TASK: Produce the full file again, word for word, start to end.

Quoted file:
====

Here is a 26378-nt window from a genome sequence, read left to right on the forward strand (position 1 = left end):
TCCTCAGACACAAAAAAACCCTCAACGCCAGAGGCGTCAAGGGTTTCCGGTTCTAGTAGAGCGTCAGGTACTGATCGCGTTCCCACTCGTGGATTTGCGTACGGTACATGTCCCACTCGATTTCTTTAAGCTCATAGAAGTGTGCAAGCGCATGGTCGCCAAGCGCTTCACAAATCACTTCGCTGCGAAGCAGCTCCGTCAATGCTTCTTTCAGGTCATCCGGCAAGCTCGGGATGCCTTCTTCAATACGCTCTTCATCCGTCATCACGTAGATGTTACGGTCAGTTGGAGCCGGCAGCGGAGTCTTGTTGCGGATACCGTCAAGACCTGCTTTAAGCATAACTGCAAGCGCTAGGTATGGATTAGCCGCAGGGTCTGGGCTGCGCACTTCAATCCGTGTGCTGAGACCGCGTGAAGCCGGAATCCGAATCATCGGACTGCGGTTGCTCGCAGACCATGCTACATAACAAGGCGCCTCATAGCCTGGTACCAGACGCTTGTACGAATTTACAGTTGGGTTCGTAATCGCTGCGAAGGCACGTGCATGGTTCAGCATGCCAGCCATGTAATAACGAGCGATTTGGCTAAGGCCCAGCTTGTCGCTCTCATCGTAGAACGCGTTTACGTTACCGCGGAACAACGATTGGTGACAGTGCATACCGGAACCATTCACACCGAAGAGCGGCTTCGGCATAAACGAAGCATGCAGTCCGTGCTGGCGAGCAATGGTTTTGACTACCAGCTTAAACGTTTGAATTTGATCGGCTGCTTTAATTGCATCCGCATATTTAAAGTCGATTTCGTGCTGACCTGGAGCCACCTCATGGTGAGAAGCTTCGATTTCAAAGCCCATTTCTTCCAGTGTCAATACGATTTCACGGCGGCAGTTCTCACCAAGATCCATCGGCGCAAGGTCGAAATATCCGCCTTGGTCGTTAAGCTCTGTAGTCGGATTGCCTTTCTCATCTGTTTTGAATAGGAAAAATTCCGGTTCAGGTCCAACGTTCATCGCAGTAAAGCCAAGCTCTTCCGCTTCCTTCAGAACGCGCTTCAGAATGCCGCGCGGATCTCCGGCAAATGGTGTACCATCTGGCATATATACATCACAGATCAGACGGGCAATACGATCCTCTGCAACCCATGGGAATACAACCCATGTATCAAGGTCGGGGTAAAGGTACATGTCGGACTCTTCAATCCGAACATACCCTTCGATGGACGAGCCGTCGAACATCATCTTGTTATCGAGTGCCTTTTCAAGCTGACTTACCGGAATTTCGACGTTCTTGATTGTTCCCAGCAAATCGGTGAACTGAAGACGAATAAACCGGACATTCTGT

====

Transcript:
Here is a 26378-nt window from a genome sequence, read left to right on the forward strand (position 1 = left end):
TCCTCAGACACAAAAAAACCCTCAACGCCAGAGGCGTCAAGGGTTTCCGGTTCTAGTAGAGCGTCAGGTACTGATCGCGTTCCCACTCGTGGATTTGCGTACGGTACATGTCCCACTCGATTTCTTTAAGCTCATAGAAGTGTGCAAGCGCATGGTCGCCAAGCGCTTCACAAATCACTTCGCTGCGAAGCAGCTCCGTCAATGCTTCTTTCAGGTCATCCGGCAAGCTCGGGATGCCTTCTTCAATACGCTCTTCATCCGTCATCACGTAGATGTTACGGTCAGTTGGAGCCGGCAGCGGAGTCTTGTTGCGGATACCGTCAAGACCTGCTTTAAGCATAACTGCAAGCGCTAGGTATGGATTAGCCGCAGGGTCTGGGCTGCGCACTTCAATCCGTGTGCTGAGACCGCGTGAAGCCGGAATCCGAATCATCGGACTGCGGTTGCTCGCAGACCATGCTACATAACAAGGCGCCTCATAGCCTGGTACCAGACGCTTGTACGAATTTACAGTTGGGTTCGTAATCGCTGCGAAGGCACGTGCATGGTTCAGCATGCCAGCCATGTAATAACGAGCGATTTGGCTAAGGCCCAGCTTGTCGCTCTCATCGTAGAACGCGTTTACGTTACCGCGGAACAACGATTGGTGACAGTGCATACCGGAACCATTCACACCGAAGAGCGGCTTCGGCATAAACGAAGCATGCAGTCCGTGCTGGCGAGCAATGGTTTTGACTACCAGCTTAAACGTTTGAATTTGATCGGCTGCTTTAATTGCATCCGCATATTTAAAGTCGATTTCGTGCTGACCTGGAGCCACCTCATGGTGAGAAGCTTCGATTTCAAAGCCCATTTCTTCCAGTGTCAATACGATTTCACGGCGGCAGTTCTCACCAAGATCCATCGGCGCAAGGTCGAAATATCCGCCTTGGTCGTTAAGCTCTGTAGTCGGATTGCCTTTCTCATCTGTTTTGAATAGGAAAAATTCCGGTTCAGGTCCAACGTTCATCGCAGTAAAGCCAAGCTCTTCCGCTTCCTTCAGAACGCGCTTCAGAATGCCGCGCGGATCTCCGGCAAATGGTGTACCATCTGGCATATATACATCACAGATCAGACGGGCAATACGATCCTCTGCAACCCATGGGAATACAACCCATGTATCAAGGTCGGGGTAAAGGTACATGTCGGACTCTTCAATCCGAACATACCCTTCGATGGACGAGCCGTCGAACATCATCTTGTTATCGAGTGCCTTTTCAAGCTGACTTACCGGAATTTCGACGTTCTTGATTGTTCCCAGCAAATCGGTGAACTGAAGACGAATAAACCGGACATTCTGT